In general, you can substitute chords that are similar sounding. For example, you can generally substitute a IIm7 for the V7. So Dm7 substitutes well for G7 or G in the key of C. If you think about the G7 chord, the most important tones are the root G, and the so-called leading tones B (3) and F (b7). These are what give the G7 its characteristic sound.
The Dm7 chord is D-F-A-C which contains the b7 (F), 9 (A), 11 (C) and 5 (D) of the G7 chord. So if you've got a song in the key of C where there are, say, four beats of G. You can generally substitute two beats each of Dm7 (D-F-A-C) and G7 (G-B-D-F). Or you could try Dm7 moving to Dm6 (D-F-A-B). The 6th note on the D minor chord is simply B, which is the 3rd of G7. So you can, and perhaps should, think of such chord substitutions as a way of playing the same G7 chord, but with tensions that add harmonic interest.
Harmonic "tensions" add to the richness of how music sounds. Again, what does and does not sound good depends on the style of music and on your own preferences.
The most common tensions are the Major 7 and the flatted 7. If the original chord is C you can generally add a B for the major 7 sound (Cmaj7). You can also generally substitute the VIm7, which in this case would be Am7 (A-C-E-G). That is the equivalent (same notes) of a Cmaj6 chord (C-E-G-A), which is another common substitution.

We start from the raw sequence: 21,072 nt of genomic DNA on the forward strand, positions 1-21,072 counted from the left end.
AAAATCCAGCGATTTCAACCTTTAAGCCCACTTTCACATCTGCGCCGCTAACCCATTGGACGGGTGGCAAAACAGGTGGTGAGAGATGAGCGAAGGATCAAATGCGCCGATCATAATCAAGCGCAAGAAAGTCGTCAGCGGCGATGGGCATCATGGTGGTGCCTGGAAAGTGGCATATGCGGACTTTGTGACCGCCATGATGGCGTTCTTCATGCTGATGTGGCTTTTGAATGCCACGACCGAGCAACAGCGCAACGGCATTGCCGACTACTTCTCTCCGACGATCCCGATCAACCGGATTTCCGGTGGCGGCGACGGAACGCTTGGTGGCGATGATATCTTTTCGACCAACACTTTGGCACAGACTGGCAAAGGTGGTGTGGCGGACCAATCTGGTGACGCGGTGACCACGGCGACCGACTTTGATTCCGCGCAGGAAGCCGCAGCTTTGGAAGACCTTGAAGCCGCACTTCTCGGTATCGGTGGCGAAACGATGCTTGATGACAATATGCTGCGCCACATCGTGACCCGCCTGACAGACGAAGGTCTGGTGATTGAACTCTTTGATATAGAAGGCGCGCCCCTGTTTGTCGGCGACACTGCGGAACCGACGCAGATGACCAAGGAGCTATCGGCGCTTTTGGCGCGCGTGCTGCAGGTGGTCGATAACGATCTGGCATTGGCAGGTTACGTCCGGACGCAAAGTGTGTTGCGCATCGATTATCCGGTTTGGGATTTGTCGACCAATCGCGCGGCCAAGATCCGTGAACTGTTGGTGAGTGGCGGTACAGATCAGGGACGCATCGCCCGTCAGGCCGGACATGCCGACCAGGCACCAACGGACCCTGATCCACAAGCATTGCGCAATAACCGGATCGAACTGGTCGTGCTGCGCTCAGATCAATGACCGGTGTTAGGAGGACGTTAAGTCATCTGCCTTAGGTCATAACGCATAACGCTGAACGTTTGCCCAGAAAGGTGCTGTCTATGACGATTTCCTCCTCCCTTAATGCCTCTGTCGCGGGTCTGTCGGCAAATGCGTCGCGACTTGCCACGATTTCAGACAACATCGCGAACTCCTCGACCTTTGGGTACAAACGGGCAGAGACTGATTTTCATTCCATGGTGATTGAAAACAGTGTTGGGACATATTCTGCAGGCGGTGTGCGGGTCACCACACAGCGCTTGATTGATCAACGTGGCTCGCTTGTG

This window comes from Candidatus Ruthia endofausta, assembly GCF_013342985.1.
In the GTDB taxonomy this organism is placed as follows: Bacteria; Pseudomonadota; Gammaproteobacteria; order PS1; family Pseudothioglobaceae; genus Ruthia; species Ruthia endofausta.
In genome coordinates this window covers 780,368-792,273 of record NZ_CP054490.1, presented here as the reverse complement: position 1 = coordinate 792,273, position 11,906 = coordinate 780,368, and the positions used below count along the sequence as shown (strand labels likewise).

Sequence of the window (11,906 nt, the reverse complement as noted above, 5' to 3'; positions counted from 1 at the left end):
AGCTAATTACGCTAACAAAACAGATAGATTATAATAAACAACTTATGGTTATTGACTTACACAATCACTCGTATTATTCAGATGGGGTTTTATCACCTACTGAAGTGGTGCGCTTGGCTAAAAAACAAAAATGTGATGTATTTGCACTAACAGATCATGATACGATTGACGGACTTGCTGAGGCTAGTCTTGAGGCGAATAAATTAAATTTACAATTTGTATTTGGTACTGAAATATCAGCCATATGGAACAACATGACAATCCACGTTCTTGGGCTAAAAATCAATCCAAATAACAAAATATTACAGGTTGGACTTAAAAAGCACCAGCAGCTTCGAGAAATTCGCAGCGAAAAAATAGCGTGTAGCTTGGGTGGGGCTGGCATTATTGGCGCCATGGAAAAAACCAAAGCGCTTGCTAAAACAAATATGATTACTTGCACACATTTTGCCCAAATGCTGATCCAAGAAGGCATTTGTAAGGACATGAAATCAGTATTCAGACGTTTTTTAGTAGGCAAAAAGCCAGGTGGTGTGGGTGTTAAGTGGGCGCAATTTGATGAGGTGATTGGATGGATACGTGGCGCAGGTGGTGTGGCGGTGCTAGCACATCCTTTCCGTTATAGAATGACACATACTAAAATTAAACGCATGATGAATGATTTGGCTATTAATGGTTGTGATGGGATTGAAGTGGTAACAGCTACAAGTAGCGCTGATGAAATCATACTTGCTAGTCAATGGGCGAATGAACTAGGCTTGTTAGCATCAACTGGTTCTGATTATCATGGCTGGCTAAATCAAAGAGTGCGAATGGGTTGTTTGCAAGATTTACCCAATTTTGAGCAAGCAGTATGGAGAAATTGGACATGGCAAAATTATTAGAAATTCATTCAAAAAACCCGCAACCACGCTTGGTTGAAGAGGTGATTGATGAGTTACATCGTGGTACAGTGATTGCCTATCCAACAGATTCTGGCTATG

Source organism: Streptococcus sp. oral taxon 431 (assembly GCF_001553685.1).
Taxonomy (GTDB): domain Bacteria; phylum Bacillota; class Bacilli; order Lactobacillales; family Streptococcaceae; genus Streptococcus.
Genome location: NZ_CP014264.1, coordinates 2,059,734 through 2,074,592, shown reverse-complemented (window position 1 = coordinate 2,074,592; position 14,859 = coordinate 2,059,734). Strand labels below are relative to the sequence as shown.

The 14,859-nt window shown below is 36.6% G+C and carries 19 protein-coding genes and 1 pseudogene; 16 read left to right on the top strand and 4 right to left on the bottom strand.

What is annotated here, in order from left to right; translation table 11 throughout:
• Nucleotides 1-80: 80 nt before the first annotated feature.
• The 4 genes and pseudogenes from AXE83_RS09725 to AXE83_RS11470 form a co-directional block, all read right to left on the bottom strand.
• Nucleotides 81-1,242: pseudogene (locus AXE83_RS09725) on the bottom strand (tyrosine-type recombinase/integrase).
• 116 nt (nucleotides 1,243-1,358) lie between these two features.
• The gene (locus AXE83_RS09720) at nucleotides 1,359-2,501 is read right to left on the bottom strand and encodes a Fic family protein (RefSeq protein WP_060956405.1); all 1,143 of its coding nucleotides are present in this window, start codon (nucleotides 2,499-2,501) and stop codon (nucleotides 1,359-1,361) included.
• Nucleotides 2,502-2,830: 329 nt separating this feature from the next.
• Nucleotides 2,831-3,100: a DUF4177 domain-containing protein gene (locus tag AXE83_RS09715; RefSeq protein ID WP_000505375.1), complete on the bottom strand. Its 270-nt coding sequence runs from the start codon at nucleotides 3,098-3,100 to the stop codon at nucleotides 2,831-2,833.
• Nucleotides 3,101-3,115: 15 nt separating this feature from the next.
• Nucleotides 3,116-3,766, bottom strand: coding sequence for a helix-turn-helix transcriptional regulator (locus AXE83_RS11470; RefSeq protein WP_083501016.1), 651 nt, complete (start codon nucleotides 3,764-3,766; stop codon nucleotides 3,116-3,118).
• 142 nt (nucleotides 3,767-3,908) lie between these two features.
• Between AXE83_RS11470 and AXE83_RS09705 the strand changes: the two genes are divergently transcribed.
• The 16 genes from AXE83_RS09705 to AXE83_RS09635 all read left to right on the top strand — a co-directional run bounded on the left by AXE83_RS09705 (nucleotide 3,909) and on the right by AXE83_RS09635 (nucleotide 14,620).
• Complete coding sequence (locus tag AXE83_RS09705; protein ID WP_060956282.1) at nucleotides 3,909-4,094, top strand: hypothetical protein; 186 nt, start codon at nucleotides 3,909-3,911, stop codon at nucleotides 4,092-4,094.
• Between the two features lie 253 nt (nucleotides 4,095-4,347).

For dominant chords (chords functioning as the V chord in a progression), the seven is flatted. So in the key of F major, the tension on C would be Bb, not B, to form the C7 chord (C-E-G-Bb). You also use a flatted seven on minor chords.
You can almost always simply add a flatted 7 to a minor chord. So you can use Dm7 for Dm, Gm7 for Gm, Am7 for Am, and so on.
You certainly don't have to stick to the scale either. You can add all kinds of tensions for added interest. This works especially well on the V7 chord, which functions as a tension building chord that resolves (releasing the harmonic tension) back to the Imaj7 chord.
For example, instead of G7, you might substitute Dm7 (D-F-A-C) going to a G7b5b9 (G-B-Db-F-Ab) or perhaps a G7#5b9 (G-B-D#-F-Ab). That kind of chord creates a lot of tension that is released when you resolve to the Imaj7 chord, which in this case is Cmaj7 (C-E-G-B).
And just as you can substitute chords, you can substitute scales during improvisation. So if a substitution of G7b5b9 works, then it's safe to assume that hitting the notes of that chord would certainly work during a solo. It also follows that if you build tension in your solo using notes like b5, #5 or b9, that you can release that tension by resolving to a note -- say on the Imaj7 chord -- that is part of the chord. In the case of a Cmaj7 chord, that'd be either C, E, G, or B, with C being the most consonant sound.
So, for example, rather than sticking to a straight Mixolydian scale on a dominant seven chord, you can try flatting or sharping the 5 or flatting the 9. For example, over G7 you could try a scale of G, Ab, B, C, Db, E, and F.